Things are getting worse. This from The National Law Journal.

Slightly more than half of the class of 2011 — 55 percent — found full-time, long-term jobs that require bar passage nine months after they graduated, according to employment figures released on June 18 by the American Bar Association.

The statistic was perhaps the most sobering in a season of bad news about new lawyer employment. Less than one week earlier, the National Association for Law Placement reported that only two-thirds of new graduates landed any type of job requiring their law degree, and that the overall employment rate hit an 18-year low at 85.6 percent.

This is the first time the ABA has required law schools to report the number of their graduates in full-time, long-term legal jobs — a statistic that transparency advocates consider the most important for prospective law students. Previously, schools could lump together recent graduates in part-time jobs and full-time jobs, making it difficult to know how many graduates secured the most coveted jobs.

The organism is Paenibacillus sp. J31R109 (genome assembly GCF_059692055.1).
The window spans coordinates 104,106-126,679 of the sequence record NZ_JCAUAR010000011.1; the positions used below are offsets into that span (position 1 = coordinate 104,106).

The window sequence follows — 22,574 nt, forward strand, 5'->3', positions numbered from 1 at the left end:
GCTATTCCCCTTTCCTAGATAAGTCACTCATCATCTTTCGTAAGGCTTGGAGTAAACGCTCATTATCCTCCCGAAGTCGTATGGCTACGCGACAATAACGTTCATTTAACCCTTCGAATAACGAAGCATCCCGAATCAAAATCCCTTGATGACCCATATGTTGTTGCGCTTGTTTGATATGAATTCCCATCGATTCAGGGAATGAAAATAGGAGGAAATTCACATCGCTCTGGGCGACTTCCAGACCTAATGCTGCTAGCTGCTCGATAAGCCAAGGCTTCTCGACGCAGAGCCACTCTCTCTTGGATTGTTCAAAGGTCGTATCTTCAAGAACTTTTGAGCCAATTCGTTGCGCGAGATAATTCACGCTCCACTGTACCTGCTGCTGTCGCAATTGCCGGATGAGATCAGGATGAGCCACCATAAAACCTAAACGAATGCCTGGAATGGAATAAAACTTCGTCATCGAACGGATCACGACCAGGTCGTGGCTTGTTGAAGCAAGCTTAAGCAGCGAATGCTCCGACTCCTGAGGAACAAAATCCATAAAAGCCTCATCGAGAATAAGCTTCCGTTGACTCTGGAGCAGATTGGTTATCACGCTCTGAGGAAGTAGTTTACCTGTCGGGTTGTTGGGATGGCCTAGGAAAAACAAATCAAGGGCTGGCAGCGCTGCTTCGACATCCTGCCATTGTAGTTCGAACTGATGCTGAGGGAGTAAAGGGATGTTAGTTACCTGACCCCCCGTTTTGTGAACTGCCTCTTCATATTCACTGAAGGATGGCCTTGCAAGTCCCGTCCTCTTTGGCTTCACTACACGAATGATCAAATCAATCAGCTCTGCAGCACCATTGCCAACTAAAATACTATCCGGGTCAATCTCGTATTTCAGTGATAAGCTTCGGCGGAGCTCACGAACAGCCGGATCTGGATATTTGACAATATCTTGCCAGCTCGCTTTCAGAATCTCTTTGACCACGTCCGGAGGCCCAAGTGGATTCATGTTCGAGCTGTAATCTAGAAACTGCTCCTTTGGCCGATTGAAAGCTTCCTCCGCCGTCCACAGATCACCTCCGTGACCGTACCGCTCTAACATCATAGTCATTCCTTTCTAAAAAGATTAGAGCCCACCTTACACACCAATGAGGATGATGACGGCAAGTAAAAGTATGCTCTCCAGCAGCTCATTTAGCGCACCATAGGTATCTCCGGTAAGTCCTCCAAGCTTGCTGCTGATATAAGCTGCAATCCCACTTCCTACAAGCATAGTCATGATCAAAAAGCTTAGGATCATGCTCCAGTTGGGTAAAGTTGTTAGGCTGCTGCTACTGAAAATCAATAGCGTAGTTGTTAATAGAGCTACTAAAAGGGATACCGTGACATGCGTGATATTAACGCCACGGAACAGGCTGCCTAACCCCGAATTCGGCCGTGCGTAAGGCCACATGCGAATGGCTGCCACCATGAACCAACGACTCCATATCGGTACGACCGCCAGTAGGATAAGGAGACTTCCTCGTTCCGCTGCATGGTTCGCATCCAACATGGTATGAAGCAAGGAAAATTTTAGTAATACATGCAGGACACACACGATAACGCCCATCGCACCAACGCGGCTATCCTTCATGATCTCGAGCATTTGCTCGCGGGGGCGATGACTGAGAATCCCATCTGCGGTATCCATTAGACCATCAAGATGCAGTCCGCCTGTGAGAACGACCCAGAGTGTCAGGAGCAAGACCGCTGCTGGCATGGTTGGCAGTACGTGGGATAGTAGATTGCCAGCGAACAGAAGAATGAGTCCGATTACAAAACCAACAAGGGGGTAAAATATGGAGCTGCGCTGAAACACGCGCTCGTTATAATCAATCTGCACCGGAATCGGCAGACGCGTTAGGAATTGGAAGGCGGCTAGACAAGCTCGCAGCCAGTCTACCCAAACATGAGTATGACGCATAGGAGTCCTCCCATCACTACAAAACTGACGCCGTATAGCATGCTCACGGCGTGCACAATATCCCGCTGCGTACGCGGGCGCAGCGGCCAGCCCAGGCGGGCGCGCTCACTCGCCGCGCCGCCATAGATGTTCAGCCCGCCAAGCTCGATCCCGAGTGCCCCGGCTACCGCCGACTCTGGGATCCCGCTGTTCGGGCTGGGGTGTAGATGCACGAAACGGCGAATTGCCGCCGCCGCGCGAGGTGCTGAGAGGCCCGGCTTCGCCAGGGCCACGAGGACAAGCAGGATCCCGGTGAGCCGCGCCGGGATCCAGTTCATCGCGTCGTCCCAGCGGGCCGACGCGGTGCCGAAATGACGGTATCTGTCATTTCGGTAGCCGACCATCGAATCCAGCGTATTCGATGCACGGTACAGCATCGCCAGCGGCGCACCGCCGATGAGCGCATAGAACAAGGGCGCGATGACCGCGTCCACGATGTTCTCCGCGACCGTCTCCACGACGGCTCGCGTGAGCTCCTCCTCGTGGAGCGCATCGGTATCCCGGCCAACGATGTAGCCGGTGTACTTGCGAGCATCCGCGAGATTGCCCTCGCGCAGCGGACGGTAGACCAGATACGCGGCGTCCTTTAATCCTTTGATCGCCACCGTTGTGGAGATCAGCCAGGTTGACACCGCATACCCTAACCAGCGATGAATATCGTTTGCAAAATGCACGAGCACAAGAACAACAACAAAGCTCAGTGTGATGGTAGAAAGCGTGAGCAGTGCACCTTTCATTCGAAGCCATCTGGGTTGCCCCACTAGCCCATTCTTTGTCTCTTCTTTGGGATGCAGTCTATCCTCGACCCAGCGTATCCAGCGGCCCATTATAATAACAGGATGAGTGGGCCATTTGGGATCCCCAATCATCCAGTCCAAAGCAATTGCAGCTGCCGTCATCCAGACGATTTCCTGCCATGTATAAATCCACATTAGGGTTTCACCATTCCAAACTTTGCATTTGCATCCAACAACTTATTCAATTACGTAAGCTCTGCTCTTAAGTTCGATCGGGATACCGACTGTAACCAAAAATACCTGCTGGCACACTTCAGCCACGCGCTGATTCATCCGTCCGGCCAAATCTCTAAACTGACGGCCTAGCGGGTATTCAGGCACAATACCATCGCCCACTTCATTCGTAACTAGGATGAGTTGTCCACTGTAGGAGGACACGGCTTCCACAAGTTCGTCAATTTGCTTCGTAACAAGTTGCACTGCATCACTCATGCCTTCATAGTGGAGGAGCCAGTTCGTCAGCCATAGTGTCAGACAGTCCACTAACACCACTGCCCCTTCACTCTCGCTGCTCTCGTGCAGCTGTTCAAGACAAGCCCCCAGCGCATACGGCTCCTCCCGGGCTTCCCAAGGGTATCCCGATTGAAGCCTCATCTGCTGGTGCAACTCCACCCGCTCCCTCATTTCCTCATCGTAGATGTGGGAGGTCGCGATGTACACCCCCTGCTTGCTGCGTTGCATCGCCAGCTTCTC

And even those figures are inflated!

But the information may give some would-be lawyers pause. When including part-time and short-term jobs that require bar passage, less than two-thirds of new graduates — 63 percent — were in legal jobs nine months after leaving law school. Another 12 percent were in jobs for which a J.D. degree was preferred but not required. Another 5 percent were in business or non-legal jobs. Nine percent reported that they were unemployed and seeking work.

The nonprofit group Law School Transparency used the ABA’s numbers to calculate what it calls the “underemployment rate,” including graduates who are unemployed and looking for work, in short-term or part-time jobs, seeking additional degrees, and in nonprofessional jobs. More than a quarter of new graduates — 26 percent — fell into those categories. At 20 law schools, more than 40 percent of graduates fell into Law School Transparency’s definition of underemployed.


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